"Just a minute, Mally. Come here."

     She stepped close and I pulled her to me. She didn't have my gift, but she possessed a strength far greater than mine. Mally was a throwback to the blood ancestors I knew in my cellular explorations. To those who struggled out of their ice-age refuges, afraid to go on but more afraid to stand still; spirit that would take them to the New World; then a half-millennium later to cross the void and set foot on Earth's moon. She was a pioneer. She would make a new world thrive. Her penchant for inquiry and seeking answers could tame a world and revitalize a society grown stagnant.

     She stepped back and gave me a puzzled look.

     I stammered. "A daughter needs a hug now and then. Indulge me?"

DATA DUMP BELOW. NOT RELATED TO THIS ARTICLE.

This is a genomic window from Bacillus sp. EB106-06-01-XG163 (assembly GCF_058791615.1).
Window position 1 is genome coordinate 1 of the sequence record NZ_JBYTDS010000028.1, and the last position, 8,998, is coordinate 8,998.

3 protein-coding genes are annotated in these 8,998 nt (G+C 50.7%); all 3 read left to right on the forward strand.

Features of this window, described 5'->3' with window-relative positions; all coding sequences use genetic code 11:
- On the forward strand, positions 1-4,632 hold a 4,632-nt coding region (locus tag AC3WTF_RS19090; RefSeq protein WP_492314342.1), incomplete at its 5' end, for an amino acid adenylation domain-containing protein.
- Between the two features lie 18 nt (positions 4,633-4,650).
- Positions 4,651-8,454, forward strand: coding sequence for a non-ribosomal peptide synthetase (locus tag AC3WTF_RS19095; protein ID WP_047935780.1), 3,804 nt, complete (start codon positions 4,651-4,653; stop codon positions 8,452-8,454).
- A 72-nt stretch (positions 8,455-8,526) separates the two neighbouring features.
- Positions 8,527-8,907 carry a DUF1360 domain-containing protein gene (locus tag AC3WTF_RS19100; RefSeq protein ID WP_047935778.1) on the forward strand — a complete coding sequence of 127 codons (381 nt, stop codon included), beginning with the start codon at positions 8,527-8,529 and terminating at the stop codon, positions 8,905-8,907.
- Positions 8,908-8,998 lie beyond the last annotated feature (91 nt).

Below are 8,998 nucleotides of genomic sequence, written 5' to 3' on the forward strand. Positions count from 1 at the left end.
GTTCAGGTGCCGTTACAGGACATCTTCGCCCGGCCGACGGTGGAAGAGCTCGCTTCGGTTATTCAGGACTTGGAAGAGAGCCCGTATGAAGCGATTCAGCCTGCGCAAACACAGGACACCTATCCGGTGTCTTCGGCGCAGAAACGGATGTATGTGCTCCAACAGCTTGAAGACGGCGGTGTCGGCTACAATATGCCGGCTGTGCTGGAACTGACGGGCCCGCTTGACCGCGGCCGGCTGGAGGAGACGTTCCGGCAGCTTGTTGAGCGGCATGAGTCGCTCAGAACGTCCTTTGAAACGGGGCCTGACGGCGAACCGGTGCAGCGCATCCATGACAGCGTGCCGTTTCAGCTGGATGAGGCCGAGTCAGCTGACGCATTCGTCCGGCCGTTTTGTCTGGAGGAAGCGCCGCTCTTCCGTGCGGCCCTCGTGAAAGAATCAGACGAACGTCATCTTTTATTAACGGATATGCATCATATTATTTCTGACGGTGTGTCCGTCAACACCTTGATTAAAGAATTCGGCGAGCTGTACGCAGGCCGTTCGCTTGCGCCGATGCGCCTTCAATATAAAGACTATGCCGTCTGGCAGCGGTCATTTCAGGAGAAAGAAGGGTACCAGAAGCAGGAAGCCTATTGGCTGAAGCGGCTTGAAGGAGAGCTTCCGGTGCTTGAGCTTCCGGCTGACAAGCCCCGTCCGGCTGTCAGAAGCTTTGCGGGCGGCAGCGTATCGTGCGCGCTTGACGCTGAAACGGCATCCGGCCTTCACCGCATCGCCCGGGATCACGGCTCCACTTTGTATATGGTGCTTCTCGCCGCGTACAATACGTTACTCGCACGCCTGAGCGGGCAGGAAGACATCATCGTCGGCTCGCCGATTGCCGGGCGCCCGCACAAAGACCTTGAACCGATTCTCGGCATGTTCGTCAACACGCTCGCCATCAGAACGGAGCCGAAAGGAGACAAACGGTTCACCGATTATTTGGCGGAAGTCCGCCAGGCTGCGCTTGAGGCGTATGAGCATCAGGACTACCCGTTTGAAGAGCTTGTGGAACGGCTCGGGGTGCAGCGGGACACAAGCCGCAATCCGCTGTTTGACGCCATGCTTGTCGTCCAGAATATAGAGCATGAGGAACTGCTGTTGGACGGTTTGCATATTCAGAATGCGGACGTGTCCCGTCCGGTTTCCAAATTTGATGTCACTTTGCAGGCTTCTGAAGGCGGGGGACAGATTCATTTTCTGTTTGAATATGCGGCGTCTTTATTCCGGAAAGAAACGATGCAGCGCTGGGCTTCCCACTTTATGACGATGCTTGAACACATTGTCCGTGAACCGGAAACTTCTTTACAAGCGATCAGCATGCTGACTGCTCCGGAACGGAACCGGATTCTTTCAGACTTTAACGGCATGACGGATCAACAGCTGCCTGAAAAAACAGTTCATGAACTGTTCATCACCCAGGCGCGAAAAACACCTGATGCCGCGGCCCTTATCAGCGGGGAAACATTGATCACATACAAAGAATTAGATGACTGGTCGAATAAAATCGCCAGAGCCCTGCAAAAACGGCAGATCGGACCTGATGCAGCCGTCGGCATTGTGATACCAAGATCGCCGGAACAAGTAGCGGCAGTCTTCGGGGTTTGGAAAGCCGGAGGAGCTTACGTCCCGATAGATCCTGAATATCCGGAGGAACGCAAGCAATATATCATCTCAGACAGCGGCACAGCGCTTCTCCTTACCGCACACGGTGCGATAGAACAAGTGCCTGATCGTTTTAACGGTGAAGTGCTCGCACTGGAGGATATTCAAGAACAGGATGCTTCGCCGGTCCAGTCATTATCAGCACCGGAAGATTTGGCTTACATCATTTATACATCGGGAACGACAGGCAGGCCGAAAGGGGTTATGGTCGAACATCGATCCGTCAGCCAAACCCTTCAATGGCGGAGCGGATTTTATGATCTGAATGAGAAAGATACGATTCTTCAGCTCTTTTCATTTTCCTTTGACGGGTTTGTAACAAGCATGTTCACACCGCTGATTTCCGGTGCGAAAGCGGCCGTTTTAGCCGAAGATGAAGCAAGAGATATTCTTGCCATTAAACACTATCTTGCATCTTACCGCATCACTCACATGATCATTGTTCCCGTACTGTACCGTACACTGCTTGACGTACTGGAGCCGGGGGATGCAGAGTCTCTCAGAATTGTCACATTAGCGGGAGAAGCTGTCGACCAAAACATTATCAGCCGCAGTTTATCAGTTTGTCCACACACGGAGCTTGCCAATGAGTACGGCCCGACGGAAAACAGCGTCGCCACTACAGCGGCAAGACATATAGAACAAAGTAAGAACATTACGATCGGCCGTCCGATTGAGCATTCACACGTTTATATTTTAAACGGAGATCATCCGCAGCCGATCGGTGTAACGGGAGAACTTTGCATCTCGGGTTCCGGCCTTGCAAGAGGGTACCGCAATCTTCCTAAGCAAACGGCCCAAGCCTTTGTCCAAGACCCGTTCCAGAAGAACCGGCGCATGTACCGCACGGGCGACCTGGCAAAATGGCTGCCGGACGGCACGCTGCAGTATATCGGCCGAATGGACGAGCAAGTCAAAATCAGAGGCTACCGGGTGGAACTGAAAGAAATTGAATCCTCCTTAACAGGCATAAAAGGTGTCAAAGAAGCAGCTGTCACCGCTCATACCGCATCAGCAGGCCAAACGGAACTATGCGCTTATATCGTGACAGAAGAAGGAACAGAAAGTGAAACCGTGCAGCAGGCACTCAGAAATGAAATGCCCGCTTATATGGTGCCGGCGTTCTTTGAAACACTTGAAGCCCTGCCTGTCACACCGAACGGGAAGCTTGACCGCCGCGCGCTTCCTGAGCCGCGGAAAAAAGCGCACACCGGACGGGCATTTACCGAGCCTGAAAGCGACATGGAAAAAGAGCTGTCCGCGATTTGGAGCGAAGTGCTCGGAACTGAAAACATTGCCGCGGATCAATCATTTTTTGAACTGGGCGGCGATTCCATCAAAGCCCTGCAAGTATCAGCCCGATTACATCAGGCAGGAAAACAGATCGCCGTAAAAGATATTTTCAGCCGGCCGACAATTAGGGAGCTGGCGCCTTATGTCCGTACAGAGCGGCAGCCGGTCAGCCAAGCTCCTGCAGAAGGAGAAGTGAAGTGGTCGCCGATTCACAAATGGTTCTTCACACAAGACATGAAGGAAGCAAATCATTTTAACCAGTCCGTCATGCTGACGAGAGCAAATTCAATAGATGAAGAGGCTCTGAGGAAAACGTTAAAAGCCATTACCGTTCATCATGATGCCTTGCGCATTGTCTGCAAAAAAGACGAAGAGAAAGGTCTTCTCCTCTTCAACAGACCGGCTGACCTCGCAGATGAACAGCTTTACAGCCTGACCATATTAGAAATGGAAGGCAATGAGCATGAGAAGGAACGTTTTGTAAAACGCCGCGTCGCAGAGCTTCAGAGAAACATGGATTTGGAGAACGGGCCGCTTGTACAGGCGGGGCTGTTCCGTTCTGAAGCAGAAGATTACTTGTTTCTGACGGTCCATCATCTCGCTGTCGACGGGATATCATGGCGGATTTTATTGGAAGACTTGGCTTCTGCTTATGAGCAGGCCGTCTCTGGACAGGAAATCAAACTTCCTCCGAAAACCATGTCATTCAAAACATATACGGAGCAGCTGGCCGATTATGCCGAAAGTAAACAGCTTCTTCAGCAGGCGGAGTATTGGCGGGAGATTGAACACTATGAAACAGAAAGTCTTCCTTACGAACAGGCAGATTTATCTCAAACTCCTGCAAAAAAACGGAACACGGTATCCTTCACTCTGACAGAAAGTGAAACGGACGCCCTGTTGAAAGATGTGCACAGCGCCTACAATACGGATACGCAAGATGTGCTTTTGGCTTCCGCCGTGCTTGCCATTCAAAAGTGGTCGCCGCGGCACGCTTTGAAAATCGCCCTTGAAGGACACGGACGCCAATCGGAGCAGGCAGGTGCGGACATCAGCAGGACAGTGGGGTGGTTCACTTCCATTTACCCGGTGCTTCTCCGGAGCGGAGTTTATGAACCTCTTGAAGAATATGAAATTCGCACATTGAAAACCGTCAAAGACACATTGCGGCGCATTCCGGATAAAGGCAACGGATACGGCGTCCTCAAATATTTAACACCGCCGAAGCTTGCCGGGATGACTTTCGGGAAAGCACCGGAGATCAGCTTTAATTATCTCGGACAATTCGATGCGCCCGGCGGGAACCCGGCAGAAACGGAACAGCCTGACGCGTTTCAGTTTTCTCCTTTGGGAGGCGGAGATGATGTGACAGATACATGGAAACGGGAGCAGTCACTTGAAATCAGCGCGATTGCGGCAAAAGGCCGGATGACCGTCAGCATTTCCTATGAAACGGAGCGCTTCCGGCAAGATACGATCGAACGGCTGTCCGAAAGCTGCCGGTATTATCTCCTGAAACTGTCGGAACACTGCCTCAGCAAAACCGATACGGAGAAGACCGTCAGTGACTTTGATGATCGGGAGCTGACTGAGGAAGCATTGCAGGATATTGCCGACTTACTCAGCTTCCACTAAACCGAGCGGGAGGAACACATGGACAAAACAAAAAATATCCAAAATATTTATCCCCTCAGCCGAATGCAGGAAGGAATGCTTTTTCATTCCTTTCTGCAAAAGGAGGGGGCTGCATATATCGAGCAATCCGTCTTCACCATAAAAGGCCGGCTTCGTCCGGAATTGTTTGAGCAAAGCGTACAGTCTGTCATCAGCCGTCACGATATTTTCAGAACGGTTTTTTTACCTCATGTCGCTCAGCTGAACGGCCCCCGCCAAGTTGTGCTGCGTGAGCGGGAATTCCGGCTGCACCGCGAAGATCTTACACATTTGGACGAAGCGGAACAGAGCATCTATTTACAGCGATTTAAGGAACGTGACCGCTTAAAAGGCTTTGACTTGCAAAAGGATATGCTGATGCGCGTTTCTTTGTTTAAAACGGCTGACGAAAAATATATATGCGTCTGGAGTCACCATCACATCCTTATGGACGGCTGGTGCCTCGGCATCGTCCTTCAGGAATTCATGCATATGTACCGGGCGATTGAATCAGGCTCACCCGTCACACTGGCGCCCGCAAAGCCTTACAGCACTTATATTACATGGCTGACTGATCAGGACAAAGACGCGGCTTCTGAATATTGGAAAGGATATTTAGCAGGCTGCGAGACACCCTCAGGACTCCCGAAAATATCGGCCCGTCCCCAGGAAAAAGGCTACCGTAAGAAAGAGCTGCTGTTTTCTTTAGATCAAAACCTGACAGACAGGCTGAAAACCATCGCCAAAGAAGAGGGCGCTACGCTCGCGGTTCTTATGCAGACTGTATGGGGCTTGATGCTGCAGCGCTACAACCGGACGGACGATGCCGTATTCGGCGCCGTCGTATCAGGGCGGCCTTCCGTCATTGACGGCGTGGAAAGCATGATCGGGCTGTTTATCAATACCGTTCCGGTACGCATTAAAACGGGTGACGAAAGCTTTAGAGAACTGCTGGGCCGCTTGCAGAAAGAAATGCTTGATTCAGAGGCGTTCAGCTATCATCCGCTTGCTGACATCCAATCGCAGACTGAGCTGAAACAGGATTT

"Sure Mom, I understand."

     I watched her disappear around the corner. I whispered, "You make it hard to decide what's right, Mally."

     "This plan is an abomination." Councilor Rustam wasted no time in opening his attack.

     Argo would not be cowed. He cut a commanding figure in his dark uniform. "The ship crumbles around you, Councilor. An abomination would be to ignore reality until you collapse to the deck, poisoned by your own exhalations in a powerless, drifting ghost ship."

     "Where is your proof?"

     Argo opened his datapad. "Failure records over the past six months."

     Rustam raised a palm in protest. "You're in league with the dissidents."

     "Now just a minute." I stood, my fists tight to my sides.

     Rustam leveled a finger towards me. "You have betrayed your position as liaison. Seduced by your husband's opinions, you are no longer neutral."